Huh? I realize what immolation, pure oxygen and sparks are. Are you saying that the embers bursting into flame would instantly kill someone? How did that get lit to begin with if not a similar flame?

The oxygen comes from a tank, and if the spark was to ignite the oxygen coming from the end of the tube, they could ignite the oxygen source. Yes, they had to light the cigarette from a flame, but they would probably be more careful with that than while smoking the butt. It wouldn’t be the sparks that burned them, but the oxygen…

Oxygen is not flammable
S
Scruff
Nov 24, 2004
"ZONED!" wrote in message
On Mon, 22 Nov 2004 09:15:05 -0500, Roy Petersen <> wrote:
Huh? I realize what immolation, pure oxygen and sparks are. Are you saying that the embers bursting into flame would instantly kill someone? How did that get lit to begin with if not a similar flame?

The oxygen comes from a tank, and if the spark was to ignite the oxygen coming from the end of the tube, they could ignite the oxygen source. Yes, they had to light the cigarette from a flame, but they would probably be more careful with that than while smoking the butt. It wouldn’t be the sparks that burned them, but the oxygen…

Oxygen is not flammable
A super oxygenated lit cigarette is a virtual incinerating device. Pure oxygen being sucked into the lungs will carry a flame from a cigarette right into the lungs and fry them.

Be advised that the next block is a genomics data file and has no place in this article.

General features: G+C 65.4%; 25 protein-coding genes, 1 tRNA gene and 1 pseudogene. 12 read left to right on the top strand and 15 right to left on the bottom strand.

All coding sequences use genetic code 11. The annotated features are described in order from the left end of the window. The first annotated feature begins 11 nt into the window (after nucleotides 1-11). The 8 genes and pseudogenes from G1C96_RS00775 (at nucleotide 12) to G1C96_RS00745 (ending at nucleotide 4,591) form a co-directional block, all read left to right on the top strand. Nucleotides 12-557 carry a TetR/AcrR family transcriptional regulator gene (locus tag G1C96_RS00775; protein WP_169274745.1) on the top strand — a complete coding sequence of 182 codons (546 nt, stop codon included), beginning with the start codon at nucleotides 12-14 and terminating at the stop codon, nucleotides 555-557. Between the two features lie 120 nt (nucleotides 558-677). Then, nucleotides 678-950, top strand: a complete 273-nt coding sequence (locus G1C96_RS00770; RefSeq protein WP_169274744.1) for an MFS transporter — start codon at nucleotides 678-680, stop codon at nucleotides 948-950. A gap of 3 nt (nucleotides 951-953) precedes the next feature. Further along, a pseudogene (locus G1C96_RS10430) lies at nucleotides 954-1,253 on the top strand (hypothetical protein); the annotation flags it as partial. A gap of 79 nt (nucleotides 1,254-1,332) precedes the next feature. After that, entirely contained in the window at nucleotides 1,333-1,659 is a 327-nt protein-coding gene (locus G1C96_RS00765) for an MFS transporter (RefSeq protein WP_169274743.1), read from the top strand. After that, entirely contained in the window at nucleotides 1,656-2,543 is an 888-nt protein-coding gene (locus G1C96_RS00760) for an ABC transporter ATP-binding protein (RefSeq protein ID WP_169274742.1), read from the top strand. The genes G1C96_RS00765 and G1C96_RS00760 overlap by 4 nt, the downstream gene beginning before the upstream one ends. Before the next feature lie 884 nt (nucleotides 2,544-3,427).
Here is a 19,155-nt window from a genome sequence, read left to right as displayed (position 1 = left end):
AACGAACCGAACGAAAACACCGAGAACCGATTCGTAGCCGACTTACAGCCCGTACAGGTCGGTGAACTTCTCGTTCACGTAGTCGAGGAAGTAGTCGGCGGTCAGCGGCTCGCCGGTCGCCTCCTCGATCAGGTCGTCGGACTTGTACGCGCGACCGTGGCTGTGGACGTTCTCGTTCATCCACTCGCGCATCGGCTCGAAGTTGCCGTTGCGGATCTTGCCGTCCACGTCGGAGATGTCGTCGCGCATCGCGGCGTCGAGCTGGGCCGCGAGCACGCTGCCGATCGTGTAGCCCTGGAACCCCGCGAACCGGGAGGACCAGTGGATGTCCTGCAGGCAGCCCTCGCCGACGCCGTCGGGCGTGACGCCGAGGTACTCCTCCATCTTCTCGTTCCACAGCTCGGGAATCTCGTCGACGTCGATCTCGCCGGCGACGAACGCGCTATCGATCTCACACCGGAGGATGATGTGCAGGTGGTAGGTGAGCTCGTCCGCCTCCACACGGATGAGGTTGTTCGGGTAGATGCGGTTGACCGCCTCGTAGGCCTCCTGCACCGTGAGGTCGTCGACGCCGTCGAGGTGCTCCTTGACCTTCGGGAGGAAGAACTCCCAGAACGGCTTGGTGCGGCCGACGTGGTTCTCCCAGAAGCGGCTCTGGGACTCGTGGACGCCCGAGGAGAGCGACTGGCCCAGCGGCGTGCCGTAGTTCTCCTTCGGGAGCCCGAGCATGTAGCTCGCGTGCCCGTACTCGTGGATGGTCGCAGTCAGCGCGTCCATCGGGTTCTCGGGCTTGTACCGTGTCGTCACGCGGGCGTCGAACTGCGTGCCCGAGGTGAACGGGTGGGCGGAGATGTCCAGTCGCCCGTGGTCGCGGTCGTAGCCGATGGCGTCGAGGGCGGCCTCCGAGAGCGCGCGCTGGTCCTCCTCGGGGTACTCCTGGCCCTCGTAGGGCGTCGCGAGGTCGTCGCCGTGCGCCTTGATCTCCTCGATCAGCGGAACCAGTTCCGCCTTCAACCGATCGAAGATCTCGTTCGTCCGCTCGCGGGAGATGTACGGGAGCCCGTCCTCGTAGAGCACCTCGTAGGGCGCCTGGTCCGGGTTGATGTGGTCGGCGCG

NE
no_email
Nov 24, 2004
On Wed, 24 Nov 2004 13:49:40 -0500, "Scruff"
wrote:

"ZONED!" wrote in message
On Mon, 22 Nov 2004 09:15:05 -0500, Roy Petersen <> wrote:
Huh? I realize what immolation, pure oxygen and sparks are. Are you saying that the embers bursting into flame would instantly kill someone? How did that get lit to begin with if not a similar flame?

The oxygen comes from a tank, and if the spark was to ignite the oxygen coming from the end of the tube, they could ignite the oxygen source. Yes, they had to light the cigarette from a flame, but they would probably be more careful with that than while smoking the butt. It wouldn’t be the sparks that burned them, but the oxygen…

Oxygen is not flammable

A super oxygenated lit cigarette is a virtual incinerating device.

Incinerating? As in burning something to ashes? Besides I said that O2 was not flammable. I did not say, nor did I insinuate, that ANY oxidizer (including O2 obviously) will not support combustion in the presence of an ignition source along with a fuel source.

What does "super oxygenated" mean? Is there a reliable definition on line?
How does one "super oxygenate" a cigarette?
Why would someone "super oxygenate" a cigarette? You do realize that "virtual" basically means, "not really", right?

Pure oxygen being sucked into the lungs will carry a flame from a cigarette right into the lungs and fry them.
This flame will burn right past all the tobbacco, additives AND filter in most cases, to instantly turn the lungs into ashes? Or would one have to inhale these flames over a several hour period? Any legitimate support on line?
R
RSD99
Nov 24, 2004
"ZONED!" posted:
"…
Oxygen is not flammable
…."

Wrong … you failed basic chemistry?

Pure oxygen … as a gas … is **very** flammable.

Pure oxygen … as a liquid (LOX) … is virtually **EXPLOSIVE**.

..
N
nomail
Nov 24, 2004
RSD99 wrote:

"ZONED!" posted:
"…
Oxygen is not flammable
…"

Wrong … you failed basic chemistry?

He didn’t. You did.

Pure oxygen … as a gas … is **very** flammable.

Pure oxygen … as a liquid (LOX) … is virtually **EXPLOSIVE**.